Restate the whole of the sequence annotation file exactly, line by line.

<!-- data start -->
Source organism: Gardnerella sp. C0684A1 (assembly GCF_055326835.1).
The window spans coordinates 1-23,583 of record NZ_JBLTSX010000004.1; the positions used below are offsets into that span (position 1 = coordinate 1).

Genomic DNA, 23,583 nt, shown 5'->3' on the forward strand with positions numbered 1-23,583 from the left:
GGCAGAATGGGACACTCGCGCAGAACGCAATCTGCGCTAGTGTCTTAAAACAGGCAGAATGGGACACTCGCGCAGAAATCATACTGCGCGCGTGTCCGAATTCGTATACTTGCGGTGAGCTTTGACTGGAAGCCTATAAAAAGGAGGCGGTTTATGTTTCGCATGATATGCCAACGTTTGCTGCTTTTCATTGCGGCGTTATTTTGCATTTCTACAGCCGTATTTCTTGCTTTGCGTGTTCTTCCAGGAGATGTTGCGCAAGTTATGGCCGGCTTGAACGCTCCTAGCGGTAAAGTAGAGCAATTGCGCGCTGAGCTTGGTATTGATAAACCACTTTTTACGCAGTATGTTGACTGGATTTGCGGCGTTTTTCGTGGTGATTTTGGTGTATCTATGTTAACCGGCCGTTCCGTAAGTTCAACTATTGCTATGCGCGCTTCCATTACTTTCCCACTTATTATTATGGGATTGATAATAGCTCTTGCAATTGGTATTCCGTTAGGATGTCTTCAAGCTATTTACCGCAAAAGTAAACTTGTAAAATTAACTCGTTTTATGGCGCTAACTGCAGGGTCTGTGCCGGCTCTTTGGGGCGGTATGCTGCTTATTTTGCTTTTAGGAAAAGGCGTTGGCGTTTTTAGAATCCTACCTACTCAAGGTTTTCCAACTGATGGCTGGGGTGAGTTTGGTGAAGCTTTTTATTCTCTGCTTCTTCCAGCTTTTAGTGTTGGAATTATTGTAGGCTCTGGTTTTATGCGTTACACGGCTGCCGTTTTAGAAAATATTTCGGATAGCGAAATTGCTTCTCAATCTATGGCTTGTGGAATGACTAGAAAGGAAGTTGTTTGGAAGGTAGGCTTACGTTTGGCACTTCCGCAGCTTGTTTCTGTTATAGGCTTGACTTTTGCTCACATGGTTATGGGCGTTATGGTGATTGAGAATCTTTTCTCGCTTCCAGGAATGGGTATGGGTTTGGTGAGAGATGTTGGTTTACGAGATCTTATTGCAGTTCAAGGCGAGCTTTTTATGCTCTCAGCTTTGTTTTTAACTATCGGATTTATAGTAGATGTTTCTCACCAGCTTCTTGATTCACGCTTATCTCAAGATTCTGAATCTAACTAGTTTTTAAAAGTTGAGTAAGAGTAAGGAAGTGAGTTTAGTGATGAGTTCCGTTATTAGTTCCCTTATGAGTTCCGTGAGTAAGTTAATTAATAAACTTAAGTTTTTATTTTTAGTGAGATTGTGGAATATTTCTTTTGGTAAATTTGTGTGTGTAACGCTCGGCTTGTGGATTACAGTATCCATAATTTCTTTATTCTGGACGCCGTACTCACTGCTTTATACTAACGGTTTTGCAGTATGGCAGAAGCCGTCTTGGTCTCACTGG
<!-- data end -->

Source organism: Gardnerella sp. C0684A1 (assembly GCF_055326835.1).
The window spans coordinates 1-23,583 of record NZ_JBLTSX010000004.1; the positions used below are offsets into that span (position 1 = coordinate 1).

Genomic DNA, 23,583 nt, shown 5'->3' on the forward strand with positions numbered 1-23,583 from the left:
GGCAGAATGGGACACTCGCGCAGAACGCAATCTGCGCTAGTGTCTTAAAACAGGCAGAATGGGACACTCGCGCAGAAATCATACTGCGCGCGTGTCCGAATTCGTATACTTGCGGTGAGCTTTGACTGGAAGCCTATAAAAAGGAGGCGGTTTATGTTTCGCATGATATGCCAACGTTTGCTGCTTTTCATTGCGGCGTTATTTTGCATTTCTACAGCCGTATTTCTTGCTTTGCGTGTTCTTCCAGGAGATGTTGCGCAAGTTATGGCCGGCTTGAACGCTCCTAGCGGTAAAGTAGAGCAATTGCGCGCTGAGCTTGGTATTGATAAACCACTTTTTACGCAGTATGTTGACTGGATTTGCGGCGTTTTTCGTGGTGATTTTGGTGTATCTATGTTAACCGGCCGTTCCGTAAGTTCAACTATTGCTATGCGCGCTTCCATTACTTTCCCACTTATTATTATGGGATTGATAATAGCTCTTGCAATTGGTATTCCGTTAGGATGTCTTCAAGCTATTTACCGCAAAAGTAAACTTGTAAAATTAACTCGTTTTATGGCGCTAACTGCAGGGTCTGTGCCGGCTCTTTGGGGCGGTATGCTGCTTATTTTGCTTTTAGGAAAAGGCGTTGGCGTTTTTAGAATCCTACCTACTCAAGGTTTTCCAACTGATGGCTGGGGTGAGTTTGGTGAAGCTTTTTATTCTCTGCTTCTTCCAGCTTTTAGTGTTGGAATTATTGTAGGCTCTGGTTTTATGCGTTACACGGCTGCCGTTTTAGAAAATATTTCGGATAGCGAAATTGCTTCTCAATCTATGGCTTGTGGAATGACTAGAAAGGAAGTTGTTTGGAAGGTAGGCTTACGTTTGGCACTTCCGCAGCTTGTTTCTGTTATAGGCTTGACTTTTGCTCACATGGTTATGGGCGTTATGGTGATTGAGAATCTTTTCTCGCTTCCAGGAATGGGTATGGGTTTGGTGAGAGATGTTGGTTTACGAGATCTTATTGCAGTTCAAGGCGAGCTTTTTATGCTCTCAGCTTTGTTTTTAACTATCGGATTTATAGTAGATGTTTCTCACCAGCTTCTTGATTCACGCTTATCTCAAGATTCTGAATCTAACTAGTTTTTAAAAGTTGAGTAAGAGTAAGGAAGTGAGTTTAGTGATGAGTTCCGTTATTAGTTCCCTTATGAGTTCCGTGAGTAAGTTAATTAATAAACTTAAGTTTTTATTTTTAGTGAGATTGTGGAATATTTCTTTTGGTAAATTTGTGTGTGTAACGCTCGGCTTGTGGATTACAGTATCCATAATTTCTTTATTCTGGACGCCGTACTCACTGCTTTATACTAACGGTTTTGCAGTATGGCAGAAGCCGTCTTGGTCTCACTGG